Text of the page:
The Douro Valley is best described in a single word, evocative. Staggering views of vineyards, undulating terraced hillsides, soul stirring vistas. You soon realise that this is a drive that will remain memorable. Falling in love with the terraced vineyards and quintas is inevitable. Just let it all wash over you and enjoy the experience.
Our journey into the Douro is taken via a circuitous route. We travel from Spain, through Ciudad Rodrigo then north through San Felices de los Gallegos before we cross the Portuguese border to the west of Lumbrales. Travelling through these parts encompasses the pilgrimage route of the Way of St James. It is far away from tourist Spain and we continue to enjoy the rural experience.
The quiet toad through San Felices de los Gallegos, a historical and monumental town in the province to the west of Salamanca, is a trip through Spain’s western frontier. This town held a strategic position during the struggles between the kingdoms of Castile and Portugal. The castle of San Felices de los Gallegos was built at the end of the 13th century and over time, it was added to and was shaped like a star.
The real star of this road trip, though, is the Douro Valley. It is the primary wine-growing region of northern Portugal, noted for its port wine. Having read about the Douro, we knew it would be beautiful, but no idea just how beautiful. Sure, we are spoiled in Australia with some beautiful wine regions and splendid vistas, each having its own character. But nothing like the Douro. This is a delightful region. It is one of the most evocative landscapes we have seen, with vineyards rolling up and down the terraced hillsides, stone villages, palatial quintas – postcard views on almost every corner.
The drive along the Douro makes you step down a gear. You are almost compelled to slow down and enjoy what is before you. The drive tracks the bends of the Douro River. This is as picturesque as it is inspiring. How can you not but fall in love with steeply climbing vines and views from the meandering road high above the terraces. From every viewpoint, your vista is reduced to a postcard. You take in the full sweeping views across the river and valley beyond, the stone terraced vineyard and the river carving its way to the ocean, near Porto.
Driving on the small roads along the river valley provides a great introduction to this region. The roads are arduous too, up and over mountain ranges, plunging back down to the river valley. We can’t imagine how hard it must be to farm land this steep, how the vineyards are tended and olives harvested — but there are many families that have been doing so for centuries!
Arriving in Pinhão after a slow and winding trip presented us with an opportunity to enjoy the Douro River. The small town is encircled by terraced hillsides and sits on a lovely bend of the Douro River. Here, wineries dominate the scene and compete for the visitor. Otherwise, Pinhão is nothing much, just a small town located right in the heart of the Douro region.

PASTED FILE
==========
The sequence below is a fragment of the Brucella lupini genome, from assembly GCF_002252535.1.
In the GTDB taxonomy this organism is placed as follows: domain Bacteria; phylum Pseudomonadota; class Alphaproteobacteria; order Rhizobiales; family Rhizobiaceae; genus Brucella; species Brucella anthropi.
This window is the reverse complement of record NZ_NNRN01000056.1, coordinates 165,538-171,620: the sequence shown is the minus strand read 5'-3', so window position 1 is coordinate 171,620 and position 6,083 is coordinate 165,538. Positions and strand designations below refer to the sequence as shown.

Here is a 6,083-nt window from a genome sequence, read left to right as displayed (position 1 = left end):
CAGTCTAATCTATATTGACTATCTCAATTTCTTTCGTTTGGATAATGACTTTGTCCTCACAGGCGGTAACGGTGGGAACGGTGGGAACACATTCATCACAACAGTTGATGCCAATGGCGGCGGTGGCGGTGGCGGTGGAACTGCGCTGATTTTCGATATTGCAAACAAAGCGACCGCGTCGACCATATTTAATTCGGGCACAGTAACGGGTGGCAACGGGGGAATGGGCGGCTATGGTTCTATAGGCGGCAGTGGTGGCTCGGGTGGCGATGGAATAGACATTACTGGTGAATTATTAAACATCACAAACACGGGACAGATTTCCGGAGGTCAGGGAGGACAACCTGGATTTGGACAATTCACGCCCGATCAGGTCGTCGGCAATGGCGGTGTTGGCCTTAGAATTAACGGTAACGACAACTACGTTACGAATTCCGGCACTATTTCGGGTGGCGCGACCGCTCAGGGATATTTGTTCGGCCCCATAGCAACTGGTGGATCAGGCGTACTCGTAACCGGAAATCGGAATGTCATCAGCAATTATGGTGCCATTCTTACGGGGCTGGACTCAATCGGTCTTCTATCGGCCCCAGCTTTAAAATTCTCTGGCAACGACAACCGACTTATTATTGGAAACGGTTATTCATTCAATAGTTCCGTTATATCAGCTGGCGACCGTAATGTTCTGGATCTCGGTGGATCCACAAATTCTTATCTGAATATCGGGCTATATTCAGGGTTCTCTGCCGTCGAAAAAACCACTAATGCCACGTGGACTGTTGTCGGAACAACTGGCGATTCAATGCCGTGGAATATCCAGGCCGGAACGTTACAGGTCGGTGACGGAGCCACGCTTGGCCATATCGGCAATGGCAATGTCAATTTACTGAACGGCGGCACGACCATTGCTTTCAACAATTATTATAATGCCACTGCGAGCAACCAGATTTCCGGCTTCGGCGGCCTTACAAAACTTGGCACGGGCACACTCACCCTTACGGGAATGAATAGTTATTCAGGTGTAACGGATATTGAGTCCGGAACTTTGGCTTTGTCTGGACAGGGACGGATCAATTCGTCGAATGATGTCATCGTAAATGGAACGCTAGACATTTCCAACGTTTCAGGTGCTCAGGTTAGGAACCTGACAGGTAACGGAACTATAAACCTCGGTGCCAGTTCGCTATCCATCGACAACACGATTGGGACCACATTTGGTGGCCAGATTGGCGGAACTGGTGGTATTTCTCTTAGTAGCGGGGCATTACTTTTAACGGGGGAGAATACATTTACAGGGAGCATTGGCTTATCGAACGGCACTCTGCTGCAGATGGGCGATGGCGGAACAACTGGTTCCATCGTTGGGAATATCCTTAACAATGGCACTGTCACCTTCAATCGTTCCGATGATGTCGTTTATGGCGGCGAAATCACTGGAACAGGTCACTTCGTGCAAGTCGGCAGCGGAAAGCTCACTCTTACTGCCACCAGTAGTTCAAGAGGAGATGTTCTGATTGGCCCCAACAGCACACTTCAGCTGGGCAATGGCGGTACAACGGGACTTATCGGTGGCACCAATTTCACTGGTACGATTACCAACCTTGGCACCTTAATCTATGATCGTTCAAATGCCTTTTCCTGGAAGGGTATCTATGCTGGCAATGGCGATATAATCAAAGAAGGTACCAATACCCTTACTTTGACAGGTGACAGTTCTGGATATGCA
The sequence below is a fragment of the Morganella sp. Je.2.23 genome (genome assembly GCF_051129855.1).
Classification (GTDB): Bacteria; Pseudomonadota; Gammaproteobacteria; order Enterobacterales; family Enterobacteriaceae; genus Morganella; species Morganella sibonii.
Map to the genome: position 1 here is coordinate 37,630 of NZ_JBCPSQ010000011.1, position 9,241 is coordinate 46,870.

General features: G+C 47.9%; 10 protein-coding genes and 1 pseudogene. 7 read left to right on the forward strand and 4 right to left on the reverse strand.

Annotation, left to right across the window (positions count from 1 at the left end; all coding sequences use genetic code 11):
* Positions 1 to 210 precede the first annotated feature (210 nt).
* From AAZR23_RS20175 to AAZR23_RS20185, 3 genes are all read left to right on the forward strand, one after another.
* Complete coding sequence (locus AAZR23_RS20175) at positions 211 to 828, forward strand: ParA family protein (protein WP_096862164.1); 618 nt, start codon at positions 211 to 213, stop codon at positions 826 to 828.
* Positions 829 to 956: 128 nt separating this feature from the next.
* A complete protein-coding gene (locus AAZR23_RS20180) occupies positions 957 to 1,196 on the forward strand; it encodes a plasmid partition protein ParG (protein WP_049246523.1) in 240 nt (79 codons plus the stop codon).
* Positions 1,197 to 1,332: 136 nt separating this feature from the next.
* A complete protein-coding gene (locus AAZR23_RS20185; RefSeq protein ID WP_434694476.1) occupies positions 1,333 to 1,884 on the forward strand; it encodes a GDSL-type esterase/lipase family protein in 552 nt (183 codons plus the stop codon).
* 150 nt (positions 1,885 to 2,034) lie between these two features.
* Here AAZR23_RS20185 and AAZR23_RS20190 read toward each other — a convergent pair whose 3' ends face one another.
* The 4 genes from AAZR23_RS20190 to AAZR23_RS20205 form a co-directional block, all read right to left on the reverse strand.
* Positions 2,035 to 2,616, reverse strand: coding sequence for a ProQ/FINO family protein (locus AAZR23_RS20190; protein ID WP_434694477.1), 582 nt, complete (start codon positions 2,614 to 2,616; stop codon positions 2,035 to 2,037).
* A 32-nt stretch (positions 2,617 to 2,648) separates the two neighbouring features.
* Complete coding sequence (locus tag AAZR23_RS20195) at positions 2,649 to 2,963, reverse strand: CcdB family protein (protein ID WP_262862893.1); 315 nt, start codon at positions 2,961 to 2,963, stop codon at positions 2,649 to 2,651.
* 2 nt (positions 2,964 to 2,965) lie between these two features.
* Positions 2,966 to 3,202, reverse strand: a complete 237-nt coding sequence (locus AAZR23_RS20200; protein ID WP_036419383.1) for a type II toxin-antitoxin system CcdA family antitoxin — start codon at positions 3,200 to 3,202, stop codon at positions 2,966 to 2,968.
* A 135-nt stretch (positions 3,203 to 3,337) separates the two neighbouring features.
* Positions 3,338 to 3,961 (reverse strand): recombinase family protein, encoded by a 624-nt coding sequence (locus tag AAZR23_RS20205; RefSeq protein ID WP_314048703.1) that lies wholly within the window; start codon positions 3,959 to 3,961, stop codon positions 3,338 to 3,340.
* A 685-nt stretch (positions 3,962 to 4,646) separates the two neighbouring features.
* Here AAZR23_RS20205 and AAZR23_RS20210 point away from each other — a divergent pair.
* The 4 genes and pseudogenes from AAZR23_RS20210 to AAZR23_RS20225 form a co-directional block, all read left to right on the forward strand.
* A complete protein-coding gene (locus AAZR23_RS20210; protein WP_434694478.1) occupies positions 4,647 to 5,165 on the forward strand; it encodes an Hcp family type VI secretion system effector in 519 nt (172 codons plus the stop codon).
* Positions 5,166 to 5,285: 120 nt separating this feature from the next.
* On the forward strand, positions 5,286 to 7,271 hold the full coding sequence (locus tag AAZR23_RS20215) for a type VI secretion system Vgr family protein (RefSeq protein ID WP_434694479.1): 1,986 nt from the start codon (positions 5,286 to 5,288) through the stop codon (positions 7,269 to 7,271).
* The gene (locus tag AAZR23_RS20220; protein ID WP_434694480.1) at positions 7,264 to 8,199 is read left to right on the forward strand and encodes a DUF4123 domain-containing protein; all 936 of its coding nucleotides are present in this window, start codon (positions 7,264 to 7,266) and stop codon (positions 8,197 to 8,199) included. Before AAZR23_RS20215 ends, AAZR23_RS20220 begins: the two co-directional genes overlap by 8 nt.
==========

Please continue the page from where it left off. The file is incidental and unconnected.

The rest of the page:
It was here in Pinhão that we enjoyed a delightful lunch at the family run Quinta de la Rosa, on the terrace overlooking the river below and across Pinhão. We gaze out across the river and to the vines rolling into the terraces beyond. This quinta is simply stunning. It is beautifully restored and tastefully extended with modern facilities.
Our accommodation in the Douro was located in the small hamlet of Provesende, located above the Valley’s vineyard-terraced beauty. The hamlet is nestled into the mountain and surrounded by its own vineyards. While Provesende is away from the river, it has wonderful valley vistas. The town is small and has delightful narrow cobblestone streets.
The remote and somewhat treacherous location undoubtedly limits the encroachment of the modern world. The town has some handsome white-plastered and stone-trimmed buildings, tiny alleyways with ancient stones paths and curves that spark curiousity to see lurks around the corner, which was usually a dead end or barking dog!
Exploring the village on foot was pleasant and relaxing, almost untouched from a bygone era. Sadly, though, many of the old houses are in ruins and it is heartbreaking to see them crumbling away with time, particularly in light of the village’s position. We loved Provesende. Having experienced the Duoro, I would reserve a couple of days for the valley and stay at a nice quinta, such as Quinta Manhãs in Provesende.
The Douro Valley impressed us with its great value for money. Even though we did not complete a route following the river to Porto, we left feeling that we experienced a nice slice of heaven. I am sure that no matter the route chosen, once you drive through the region, you will leave it wishing you could have spent many more days there. Simply not enough time to explore every aspect of this enchanting wine region.